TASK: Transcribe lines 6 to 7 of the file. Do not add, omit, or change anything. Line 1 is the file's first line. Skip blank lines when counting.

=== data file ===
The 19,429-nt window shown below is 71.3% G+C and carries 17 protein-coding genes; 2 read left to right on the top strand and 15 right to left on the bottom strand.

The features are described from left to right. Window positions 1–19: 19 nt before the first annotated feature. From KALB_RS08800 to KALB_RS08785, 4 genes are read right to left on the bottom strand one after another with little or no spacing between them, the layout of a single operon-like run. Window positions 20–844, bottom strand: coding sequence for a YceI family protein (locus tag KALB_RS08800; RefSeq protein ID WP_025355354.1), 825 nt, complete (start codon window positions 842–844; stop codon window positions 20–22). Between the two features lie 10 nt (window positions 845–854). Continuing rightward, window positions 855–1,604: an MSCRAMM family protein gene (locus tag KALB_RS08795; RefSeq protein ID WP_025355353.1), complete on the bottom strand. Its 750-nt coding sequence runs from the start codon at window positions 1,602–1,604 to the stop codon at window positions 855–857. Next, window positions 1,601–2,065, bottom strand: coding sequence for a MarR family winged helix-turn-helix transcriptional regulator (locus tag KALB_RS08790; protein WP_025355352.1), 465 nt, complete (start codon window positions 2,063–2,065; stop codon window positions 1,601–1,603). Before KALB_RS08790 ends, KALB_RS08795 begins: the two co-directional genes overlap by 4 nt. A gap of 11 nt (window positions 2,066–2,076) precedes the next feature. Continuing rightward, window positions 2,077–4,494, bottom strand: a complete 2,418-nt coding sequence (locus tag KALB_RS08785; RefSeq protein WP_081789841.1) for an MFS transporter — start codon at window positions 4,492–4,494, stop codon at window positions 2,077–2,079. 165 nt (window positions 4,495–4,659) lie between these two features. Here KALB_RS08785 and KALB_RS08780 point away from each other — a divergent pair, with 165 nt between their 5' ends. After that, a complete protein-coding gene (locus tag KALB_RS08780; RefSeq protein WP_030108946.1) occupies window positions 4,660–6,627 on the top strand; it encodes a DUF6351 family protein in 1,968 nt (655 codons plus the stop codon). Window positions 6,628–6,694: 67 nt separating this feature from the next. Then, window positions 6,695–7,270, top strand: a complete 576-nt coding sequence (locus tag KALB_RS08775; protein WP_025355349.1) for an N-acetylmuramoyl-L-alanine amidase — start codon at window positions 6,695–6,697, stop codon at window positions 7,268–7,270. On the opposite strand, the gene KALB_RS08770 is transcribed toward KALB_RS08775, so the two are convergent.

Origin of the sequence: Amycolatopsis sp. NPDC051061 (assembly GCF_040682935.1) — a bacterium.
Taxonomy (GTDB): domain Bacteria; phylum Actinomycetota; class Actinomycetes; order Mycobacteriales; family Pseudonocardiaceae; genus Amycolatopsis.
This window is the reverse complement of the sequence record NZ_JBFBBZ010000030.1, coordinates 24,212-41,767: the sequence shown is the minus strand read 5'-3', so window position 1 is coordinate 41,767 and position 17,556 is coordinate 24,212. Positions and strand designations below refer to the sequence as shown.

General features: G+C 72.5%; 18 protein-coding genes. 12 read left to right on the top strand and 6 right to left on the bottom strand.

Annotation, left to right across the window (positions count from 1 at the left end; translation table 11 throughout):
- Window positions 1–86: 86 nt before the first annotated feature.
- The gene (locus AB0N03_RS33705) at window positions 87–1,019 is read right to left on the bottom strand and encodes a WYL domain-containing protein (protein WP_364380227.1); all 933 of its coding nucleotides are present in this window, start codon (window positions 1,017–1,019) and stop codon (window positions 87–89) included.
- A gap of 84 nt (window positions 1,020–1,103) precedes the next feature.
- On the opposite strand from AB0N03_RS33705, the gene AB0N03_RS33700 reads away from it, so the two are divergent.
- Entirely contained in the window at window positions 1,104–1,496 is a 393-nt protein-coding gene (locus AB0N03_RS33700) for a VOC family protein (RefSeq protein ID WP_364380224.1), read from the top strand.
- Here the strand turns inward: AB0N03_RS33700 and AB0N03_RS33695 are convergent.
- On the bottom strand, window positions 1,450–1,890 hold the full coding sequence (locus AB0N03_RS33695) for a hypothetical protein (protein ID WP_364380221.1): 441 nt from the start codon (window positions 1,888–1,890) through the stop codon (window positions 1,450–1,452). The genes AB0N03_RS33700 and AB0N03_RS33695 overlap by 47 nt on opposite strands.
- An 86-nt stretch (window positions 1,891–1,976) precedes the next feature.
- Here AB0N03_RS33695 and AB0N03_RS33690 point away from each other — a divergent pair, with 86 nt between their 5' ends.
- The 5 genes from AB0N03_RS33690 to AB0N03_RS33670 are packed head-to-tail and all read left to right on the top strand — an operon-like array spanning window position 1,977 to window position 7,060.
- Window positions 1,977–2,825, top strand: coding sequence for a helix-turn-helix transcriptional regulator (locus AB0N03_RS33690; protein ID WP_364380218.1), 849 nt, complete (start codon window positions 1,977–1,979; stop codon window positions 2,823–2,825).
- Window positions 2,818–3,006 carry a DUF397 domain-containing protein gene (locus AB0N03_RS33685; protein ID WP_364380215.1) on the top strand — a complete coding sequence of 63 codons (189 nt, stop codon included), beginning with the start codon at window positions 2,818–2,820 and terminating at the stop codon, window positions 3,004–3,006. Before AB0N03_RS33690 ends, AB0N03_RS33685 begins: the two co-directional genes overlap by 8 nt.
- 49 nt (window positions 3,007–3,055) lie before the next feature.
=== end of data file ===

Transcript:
General features: G+C 72.5%; 18 protein-coding genes. 12 read left to right on the top strand and 6 right to left on the bottom strand.

Annotation, left to right across the window (positions count from 1 at the left end; translation table 11 throughout):